The philosopher David Hume was born in Edinburgh, Scotland on April 26, 1711. Known for his re-thinking of causation, morality, and religion, Hume has left a lasting mark on history. James Madison, the "father" of the U.S. Constitution, drew heavily on Hume's writing, especially his "Idea of Perfect Commonwealth," which combated the belief at the time that a large country could not sustain a republican form of government. Hume's writing also influenced Adam Smith's Wealth of Nations and the philosophy of Immanuel Kant. This edition attempts a broader picture of Hume's philosophy including more detail on the elements of his psychology, aesthetics, social and political philosophy as well as his legacy in contemporary topics of race, feminism, animal ethics, and environmental issues.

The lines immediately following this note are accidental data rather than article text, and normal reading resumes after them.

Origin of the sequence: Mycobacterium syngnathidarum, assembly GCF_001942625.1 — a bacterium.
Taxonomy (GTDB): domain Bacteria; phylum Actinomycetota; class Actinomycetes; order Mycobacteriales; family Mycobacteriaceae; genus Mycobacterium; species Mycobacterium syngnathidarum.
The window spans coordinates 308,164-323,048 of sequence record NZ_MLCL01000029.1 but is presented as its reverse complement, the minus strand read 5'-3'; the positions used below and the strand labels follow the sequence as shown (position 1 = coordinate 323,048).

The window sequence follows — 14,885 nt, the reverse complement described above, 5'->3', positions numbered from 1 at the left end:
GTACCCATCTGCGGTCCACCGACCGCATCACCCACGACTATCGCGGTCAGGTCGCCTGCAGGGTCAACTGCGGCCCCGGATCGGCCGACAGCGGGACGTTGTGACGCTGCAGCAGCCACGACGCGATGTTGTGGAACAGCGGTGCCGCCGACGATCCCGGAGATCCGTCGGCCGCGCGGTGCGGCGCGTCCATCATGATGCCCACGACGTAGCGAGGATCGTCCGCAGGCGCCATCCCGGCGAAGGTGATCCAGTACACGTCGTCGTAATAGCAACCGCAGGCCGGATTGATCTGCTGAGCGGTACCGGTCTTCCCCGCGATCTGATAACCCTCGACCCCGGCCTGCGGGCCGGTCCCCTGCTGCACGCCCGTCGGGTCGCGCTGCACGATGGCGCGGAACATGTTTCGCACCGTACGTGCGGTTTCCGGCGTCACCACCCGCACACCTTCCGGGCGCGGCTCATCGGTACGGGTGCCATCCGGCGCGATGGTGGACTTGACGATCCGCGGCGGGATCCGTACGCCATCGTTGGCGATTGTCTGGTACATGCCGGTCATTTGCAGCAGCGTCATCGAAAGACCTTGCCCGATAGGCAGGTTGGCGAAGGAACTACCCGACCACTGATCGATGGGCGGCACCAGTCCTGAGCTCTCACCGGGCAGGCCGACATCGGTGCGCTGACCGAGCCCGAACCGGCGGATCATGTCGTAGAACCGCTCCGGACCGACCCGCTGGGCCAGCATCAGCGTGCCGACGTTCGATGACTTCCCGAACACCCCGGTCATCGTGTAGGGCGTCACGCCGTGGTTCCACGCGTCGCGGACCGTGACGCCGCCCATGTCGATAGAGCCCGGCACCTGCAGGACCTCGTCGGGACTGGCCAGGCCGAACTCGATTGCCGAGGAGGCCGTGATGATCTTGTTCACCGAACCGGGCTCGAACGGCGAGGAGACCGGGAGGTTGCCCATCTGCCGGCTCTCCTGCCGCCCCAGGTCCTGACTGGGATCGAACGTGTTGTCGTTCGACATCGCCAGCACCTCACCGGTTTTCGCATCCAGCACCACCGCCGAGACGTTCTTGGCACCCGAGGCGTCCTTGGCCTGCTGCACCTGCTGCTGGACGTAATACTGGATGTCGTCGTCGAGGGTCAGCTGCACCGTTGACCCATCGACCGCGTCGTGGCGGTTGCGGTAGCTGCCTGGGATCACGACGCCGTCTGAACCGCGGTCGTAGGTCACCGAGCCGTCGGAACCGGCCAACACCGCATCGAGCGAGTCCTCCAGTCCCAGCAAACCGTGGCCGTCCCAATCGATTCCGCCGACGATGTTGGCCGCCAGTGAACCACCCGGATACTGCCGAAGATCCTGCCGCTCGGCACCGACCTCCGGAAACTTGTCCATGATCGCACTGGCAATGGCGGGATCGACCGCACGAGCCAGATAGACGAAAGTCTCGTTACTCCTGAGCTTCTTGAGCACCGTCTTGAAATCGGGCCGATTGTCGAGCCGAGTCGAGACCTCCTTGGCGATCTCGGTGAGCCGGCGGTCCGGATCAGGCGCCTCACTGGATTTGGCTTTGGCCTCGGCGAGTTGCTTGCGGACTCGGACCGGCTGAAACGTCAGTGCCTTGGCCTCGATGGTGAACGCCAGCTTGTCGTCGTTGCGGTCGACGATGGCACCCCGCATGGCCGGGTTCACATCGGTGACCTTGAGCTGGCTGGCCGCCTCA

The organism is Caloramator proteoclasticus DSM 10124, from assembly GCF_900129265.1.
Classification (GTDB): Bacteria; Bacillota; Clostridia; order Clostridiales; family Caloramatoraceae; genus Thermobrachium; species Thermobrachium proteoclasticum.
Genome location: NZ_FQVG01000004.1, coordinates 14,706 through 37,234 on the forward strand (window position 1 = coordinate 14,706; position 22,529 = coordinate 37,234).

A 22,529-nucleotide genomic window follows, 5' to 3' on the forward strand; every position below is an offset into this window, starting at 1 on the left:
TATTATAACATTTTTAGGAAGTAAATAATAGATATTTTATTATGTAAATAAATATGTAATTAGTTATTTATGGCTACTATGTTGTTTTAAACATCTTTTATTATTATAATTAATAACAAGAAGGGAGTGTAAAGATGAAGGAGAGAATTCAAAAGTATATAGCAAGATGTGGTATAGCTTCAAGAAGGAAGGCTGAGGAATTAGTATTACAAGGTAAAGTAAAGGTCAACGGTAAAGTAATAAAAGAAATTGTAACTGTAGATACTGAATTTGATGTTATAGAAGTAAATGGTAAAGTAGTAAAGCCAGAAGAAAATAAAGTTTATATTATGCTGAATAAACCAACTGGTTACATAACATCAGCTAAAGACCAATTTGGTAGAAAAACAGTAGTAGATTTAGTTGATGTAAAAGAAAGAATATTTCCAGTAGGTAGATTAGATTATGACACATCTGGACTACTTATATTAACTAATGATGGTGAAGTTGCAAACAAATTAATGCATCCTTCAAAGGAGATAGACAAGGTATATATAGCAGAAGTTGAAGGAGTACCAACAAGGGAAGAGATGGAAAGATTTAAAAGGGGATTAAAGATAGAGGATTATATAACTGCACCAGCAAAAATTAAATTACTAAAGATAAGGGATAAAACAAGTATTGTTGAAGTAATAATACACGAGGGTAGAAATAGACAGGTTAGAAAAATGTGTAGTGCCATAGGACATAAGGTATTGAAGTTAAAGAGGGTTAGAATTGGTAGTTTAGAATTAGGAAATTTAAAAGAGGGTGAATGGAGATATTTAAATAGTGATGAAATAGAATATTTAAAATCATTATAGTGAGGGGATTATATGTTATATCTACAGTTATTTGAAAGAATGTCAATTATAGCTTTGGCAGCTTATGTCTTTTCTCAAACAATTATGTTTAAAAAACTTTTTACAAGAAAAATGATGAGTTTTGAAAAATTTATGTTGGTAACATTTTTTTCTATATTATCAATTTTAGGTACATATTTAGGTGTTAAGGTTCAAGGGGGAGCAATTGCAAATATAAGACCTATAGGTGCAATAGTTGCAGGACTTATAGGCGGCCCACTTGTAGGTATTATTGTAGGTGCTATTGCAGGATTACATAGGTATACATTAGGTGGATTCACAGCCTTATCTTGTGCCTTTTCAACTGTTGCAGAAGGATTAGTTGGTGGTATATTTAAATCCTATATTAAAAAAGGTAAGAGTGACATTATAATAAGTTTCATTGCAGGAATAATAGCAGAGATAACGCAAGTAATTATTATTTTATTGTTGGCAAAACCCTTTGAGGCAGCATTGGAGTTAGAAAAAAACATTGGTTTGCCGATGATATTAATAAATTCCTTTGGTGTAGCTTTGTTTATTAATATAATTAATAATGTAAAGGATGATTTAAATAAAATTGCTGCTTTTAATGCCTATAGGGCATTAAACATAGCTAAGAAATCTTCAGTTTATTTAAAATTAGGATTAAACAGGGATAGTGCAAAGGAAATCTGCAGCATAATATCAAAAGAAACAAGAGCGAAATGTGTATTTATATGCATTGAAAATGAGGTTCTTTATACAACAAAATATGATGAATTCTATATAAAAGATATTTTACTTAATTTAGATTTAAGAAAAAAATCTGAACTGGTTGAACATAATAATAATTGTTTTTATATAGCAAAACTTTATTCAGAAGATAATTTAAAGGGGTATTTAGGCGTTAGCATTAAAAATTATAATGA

This second edition of Historical Dictionary of Hume's Philosophy contains a chronology, an introduction, and an extensive bibliography. The dictionary section has over 100 cross-referenced entries covering key terms, as well as brief discussions of Hume's major works and of some of his most important predecessors, contemporaries, and successors. This book is an excellent resource for students, researchers, and anyone wanting to know more about David Hume.